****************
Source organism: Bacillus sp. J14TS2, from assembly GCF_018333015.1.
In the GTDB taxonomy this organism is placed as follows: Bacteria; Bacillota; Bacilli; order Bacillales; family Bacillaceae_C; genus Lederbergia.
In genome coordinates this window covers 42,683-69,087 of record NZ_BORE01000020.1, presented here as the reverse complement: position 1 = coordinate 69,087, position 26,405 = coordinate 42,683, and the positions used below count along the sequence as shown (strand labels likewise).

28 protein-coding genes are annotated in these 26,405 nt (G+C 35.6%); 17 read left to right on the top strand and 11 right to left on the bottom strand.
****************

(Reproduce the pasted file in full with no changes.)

Source organism: Bacillus sp. J14TS2, from assembly GCF_018333015.1.
In the GTDB taxonomy this organism is placed as follows: Bacteria; Bacillota; Bacilli; order Bacillales; family Bacillaceae_C; genus Lederbergia.
In genome coordinates this window covers 42,683-69,087 of record NZ_BORE01000020.1, presented here as the reverse complement: position 1 = coordinate 69,087, position 26,405 = coordinate 42,683, and the positions used below count along the sequence as shown (strand labels likewise).

28 protein-coding genes are annotated in these 26,405 nt (G+C 35.6%); 17 read left to right on the top strand and 11 right to left on the bottom strand.